California, is like. So now I make this modest proposal: How about we cast Beth as Robert’s Scranton mistress? Her offbeat and hilarious sense of humor, along with her improv skills and deadpan humor, would make her the perfect “secret lover” for the new boss, as well as an excellent foil for the rest of the cast. Are you listening, Paul Lieberstein and crew? *** Q: I really like the reality/survival series, “The Colony,” on the Discovery Channel. When will the third season start? -- Jane R., Philadelphia A: According to a Discovery Channel representative, currently there are no plans to bring “The Colony” back in 2011. I’ll keep checking and keep you posted as I learn any more details for 2012.
PHOTO: Josh Holloway
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1. In 2010, Carlos Gonzalez became the 5th Colorado Rockies player to win an N.L. batting title. Name two of the first four to do it. 2. Name the last major-league team to hit .300 or better for a season. 3. Which college football team, entering 2011, had a longer streak of double-digitwin seasons: Boise State or Virginia Tech? 4. Who held the Boston Celtics record for assists in a season before Rajon Rondo set a new mark of 794 in 2009-10. 5. How many times have the Vancouver Canucks been in the Stanley Cup Finals? 6. By the time another driver (Cale Yarborough) had won the Daytona 500 a second time, how many times had Richard Petty won it? 7. Of the past 12 Wimbledon women’s tennis singles finals (2000-2011), three were not won by either of the Williams sisters (Venus and Serena). Who won them?
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Answers 1. Andres Galarraga (1993), Todd Helton (2000), Matt Holliday (2007) and Larry Walker (1998, ‘99, 2001). 2. The Boston Red Sox hit .302 in 1950. 3. Virginia Tech had seven seasons (200410), while Boise State had five (2006-10). 4. Bob Cousy had 715 assists in the 195960 season. 5. Three times -- 1982, 1994 and 2011. 6. Five times -- 1964, ‘66, ‘71, ‘73 and ‘74. 7. Maria Sharapova (2004), Amelie Mauresmo (‘06) and Petra Kvitova (‘11).
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spay or neuter surgery when you get your pet fixed at a Mobile SPCA preferred veterinarian.
Call the Mobile SPCA to verify that the veterinarian you have chosen is on our preferred veterinarian list, then call that clinic for an apointment. Be sure to ask for the total price before the appointment so there are no surprises at check-out. Present coupon at appointment.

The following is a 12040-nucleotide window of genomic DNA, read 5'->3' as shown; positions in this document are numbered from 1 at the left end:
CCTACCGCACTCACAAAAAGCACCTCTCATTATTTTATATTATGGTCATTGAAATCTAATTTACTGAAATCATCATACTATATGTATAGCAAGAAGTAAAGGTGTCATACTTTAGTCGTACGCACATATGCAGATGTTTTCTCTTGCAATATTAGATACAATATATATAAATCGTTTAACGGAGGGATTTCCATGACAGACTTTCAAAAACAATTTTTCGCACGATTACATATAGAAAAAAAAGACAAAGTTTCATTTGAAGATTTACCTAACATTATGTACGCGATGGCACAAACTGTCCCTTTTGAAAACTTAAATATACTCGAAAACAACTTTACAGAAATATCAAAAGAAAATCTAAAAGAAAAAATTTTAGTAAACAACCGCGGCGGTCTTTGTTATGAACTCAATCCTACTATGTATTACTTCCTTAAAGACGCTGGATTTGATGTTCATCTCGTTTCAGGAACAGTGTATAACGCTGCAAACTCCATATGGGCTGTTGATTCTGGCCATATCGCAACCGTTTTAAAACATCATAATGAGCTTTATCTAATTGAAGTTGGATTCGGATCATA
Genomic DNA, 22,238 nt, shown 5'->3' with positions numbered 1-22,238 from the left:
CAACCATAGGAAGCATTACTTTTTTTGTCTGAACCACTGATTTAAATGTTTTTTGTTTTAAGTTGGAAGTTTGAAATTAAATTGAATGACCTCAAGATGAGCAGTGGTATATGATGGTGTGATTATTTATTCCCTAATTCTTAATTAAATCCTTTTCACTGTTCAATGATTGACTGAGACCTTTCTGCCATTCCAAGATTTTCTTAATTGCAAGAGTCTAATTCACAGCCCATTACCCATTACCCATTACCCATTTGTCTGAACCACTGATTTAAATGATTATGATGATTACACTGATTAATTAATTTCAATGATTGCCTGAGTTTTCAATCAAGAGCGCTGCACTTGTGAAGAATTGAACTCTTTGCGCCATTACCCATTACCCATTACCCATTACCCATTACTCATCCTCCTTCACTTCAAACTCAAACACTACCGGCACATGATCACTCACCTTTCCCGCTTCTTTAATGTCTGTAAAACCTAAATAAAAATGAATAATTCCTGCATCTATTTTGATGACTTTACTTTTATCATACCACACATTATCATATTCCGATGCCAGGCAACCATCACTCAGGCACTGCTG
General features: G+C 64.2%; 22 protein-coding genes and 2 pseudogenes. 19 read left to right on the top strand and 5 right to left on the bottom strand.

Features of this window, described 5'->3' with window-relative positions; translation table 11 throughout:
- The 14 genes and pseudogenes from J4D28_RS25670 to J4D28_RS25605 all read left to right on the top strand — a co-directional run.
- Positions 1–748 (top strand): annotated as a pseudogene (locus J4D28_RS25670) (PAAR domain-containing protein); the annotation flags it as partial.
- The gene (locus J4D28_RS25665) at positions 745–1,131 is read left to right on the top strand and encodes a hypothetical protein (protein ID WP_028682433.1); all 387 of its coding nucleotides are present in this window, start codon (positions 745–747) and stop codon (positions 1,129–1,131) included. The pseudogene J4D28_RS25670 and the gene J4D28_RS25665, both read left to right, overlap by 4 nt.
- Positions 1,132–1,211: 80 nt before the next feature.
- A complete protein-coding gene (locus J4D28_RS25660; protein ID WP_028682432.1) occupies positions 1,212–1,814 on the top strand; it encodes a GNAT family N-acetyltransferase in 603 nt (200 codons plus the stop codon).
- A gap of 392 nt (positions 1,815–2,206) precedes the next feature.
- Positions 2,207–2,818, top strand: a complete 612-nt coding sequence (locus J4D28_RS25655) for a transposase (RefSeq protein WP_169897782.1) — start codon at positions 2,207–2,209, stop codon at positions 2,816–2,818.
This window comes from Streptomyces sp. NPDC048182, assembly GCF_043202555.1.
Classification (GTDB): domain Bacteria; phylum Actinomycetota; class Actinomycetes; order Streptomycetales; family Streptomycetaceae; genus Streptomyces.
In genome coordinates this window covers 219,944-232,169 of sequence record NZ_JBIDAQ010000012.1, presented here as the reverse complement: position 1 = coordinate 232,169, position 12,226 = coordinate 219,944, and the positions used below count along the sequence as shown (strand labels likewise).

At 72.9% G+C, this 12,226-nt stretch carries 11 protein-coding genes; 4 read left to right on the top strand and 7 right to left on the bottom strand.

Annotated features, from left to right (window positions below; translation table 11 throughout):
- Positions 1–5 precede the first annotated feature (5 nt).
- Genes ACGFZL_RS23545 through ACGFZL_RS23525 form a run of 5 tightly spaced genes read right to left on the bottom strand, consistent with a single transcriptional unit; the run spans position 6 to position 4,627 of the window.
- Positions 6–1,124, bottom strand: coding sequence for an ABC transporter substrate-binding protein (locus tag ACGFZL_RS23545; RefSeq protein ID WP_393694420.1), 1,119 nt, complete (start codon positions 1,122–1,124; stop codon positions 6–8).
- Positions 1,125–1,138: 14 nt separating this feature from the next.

For more information and a list of preferred veterinarians call 633-3531.
Mobile SPCA MOBILE SPCA
Pet Of The Week
My name is Gage and I was found as a stray. It was early one morning when my rescuer saw me and my mom searching for food in the parking lot of a CVS pharmacy. She offered me a can of cat food and I quickly ate it. She picked me up but mom was not so trusting. Who knows where my mom is now. I was adopted shortly after, but their other dog kept beating me up. Now I am looking for another home. They did teach me how to sit and shake. I am crate and house trained and just a good all around Golden Retreiver mutt. I am 8 months old, heartworm negative and 39 pounds. If you are interested in adopting Ginger or another great pet, call (251) 6333531 or complete the pet adoption application online. All Mobile SPCA pets are fixed, up to date on shots, microchipped, vet checked and come with training information and a bag food!
620 Zeigler Cir W • Mobile 36608 • 251-633-3531 M-F 9 to 5:30 • Sat 10 to 4
go to MobileSPCA.org for a list of available pets
HOT SPOTS! Schillinger Rd. & Legacy Village Shopping Center
Breakfast, Lunch and Dinner. What better way to eat healthier with amazing flavors! Stop by for a Delectable Fresh Smoothie made with Real Fruits. Need some energy? Try one of their Coffee Smoothies. Also serving up Delicious Grilled Flatbreads, Toasted Wraps, Soups and much more. Catering is also available. Everything’s Fresh! Eat Better, Feel Better! (251) 634-3454 • (251) 378-5648
**If you have any suggestions for “Hot Spots” feel free to let us know on our facebook page: Tidbits of Mobile- Local Flavour**
Brown Bag In Bienville